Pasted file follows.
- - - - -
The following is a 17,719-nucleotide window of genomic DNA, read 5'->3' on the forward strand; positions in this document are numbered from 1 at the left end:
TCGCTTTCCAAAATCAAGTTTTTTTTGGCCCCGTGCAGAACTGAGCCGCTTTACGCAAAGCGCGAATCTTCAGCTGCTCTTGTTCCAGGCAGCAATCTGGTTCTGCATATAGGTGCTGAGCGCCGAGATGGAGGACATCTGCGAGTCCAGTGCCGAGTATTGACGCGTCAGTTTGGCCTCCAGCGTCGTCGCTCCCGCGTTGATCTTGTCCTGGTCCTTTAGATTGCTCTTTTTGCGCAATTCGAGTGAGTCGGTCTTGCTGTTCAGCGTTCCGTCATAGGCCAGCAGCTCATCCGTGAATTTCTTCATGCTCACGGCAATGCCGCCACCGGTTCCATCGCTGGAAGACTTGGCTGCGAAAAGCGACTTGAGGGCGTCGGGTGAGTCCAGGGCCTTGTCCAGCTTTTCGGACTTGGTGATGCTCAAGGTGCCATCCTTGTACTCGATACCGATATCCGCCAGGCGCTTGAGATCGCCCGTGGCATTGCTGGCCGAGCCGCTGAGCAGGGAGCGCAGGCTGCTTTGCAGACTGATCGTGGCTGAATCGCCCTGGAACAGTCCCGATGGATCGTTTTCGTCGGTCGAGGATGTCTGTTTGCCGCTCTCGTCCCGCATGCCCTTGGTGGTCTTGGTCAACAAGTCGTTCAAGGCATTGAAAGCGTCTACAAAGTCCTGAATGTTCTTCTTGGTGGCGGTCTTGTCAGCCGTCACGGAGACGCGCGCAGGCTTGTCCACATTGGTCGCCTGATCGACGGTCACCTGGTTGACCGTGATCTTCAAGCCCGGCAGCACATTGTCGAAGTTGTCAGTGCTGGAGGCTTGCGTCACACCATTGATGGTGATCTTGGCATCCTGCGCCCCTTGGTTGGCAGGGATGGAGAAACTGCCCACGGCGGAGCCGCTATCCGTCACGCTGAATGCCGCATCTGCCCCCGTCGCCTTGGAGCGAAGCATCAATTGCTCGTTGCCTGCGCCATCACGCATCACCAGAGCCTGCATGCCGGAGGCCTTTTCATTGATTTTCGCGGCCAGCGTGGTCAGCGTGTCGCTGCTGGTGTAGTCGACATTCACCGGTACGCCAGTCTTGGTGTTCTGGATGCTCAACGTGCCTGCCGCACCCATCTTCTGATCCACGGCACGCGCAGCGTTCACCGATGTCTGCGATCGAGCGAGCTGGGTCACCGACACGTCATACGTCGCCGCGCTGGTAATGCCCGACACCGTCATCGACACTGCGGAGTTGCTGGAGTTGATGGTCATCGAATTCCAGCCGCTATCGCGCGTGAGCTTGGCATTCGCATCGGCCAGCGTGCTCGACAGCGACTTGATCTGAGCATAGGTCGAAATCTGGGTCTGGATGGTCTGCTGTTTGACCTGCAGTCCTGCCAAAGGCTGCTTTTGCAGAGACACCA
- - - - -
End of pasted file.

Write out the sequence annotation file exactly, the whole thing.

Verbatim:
The following is a 17,719-nucleotide window of genomic DNA, read 5'->3' on the forward strand; positions in this document are numbered from 1 at the left end:
TCGCTTTCCAAAATCAAGTTTTTTTTGGCCCCGTGCAGAACTGAGCCGCTTTACGCAAAGCGCGAATCTTCAGCTGCTCTTGTTCCAGGCAGCAATCTGGTTCTGCATATAGGTGCTGAGCGCCGAGATGGAGGACATCTGCGAGTCCAGTGCCGAGTATTGACGCGTCAGTTTGGCCTCCAGCGTCGTCGCTCCCGCGTTGATCTTGTCCTGGTCCTTTAGATTGCTCTTTTTGCGCAATTCGAGTGAGTCGGTCTTGCTGTTCAGCGTTCCGTCATAGGCCAGCAGCTCATCCGTGAATTTCTTCATGCTCACGGCAATGCCGCCACCGGTTCCATCGCTGGAAGACTTGGCTGCGAAAAGCGACTTGAGGGCGTCGGGTGAGTCCAGGGCCTTGTCCAGCTTTTCGGACTTGGTGATGCTCAAGGTGCCATCCTTGTACTCGATACCGATATCCGCCAGGCGCTTGAGATCGCCCGTGGCATTGCTGGCCGAGCCGCTGAGCAGGGAGCGCAGGCTGCTTTGCAGACTGATCGTGGCTGAATCGCCCTGGAACAGTCCCGATGGATCGTTTTCGTCGGTCGAGGATGTCTGTTTGCCGCTCTCGTCCCGCATGCCCTTGGTGGTCTTGGTCAACAAGTCGTTCAAGGCATTGAAAGCGTCTACAAAGTCCTGAATGTTCTTCTTGGTGGCGGTCTTGTCAGCCGTCACGGAGACGCGCGCAGGCTTGTCCACATTGGTCGCCTGATCGACGGTCACCTGGTTGACCGTGATCTTCAAGCCCGGCAGCACATTGTCGAAGTTGTCAGTGCTGGAGGCTTGCGTCACACCATTGATGGTGATCTTGGCATCCTGCGCCCCTTGGTTGGCAGGGATGGAGAAACTGCCCACGGCGGAGCCGCTATCCGTCACGCTGAATGCCGCATCTGCCCCCGTCGCCTTGGAGCGAAGCATCAATTGCTCGTTGCCTGCGCCATCACGCATCACCAGAGCCTGCATGCCGGAGGCCTTTTCATTGATTTTCGCGGCCAGCGTGGTCAGCGTGTCGCTGCTGGTGTAGTCGACATTCACCGGTACGCCAGTCTTGGTGTTCTGGATGCTCAACGTGCCTGCCGCACCCATCTTCTGATCCACGGCACGCGCAGCGTTCACCGATGTCTGCGATCGAGCGAGCTGGGTCACCGACACGTCATACGTCGCCGCGCTGGTAATGCCCGACACCGTCATCGACACTGCGGAGTTGCTGGAGTTGATGGTCATCGAATTCCAGCCGCTATCGCGCGTGAGCTTGGCATTCGCATCGGCCAGCGTGCTCGACAGCGACTTGATCTGAGCATAGGTCGAAATCTGGGTCTGGATGGTCTGCTGTTTGACCTGCAGTCCTGCCAAAGGCTGCTTTTGCAGAGACACCA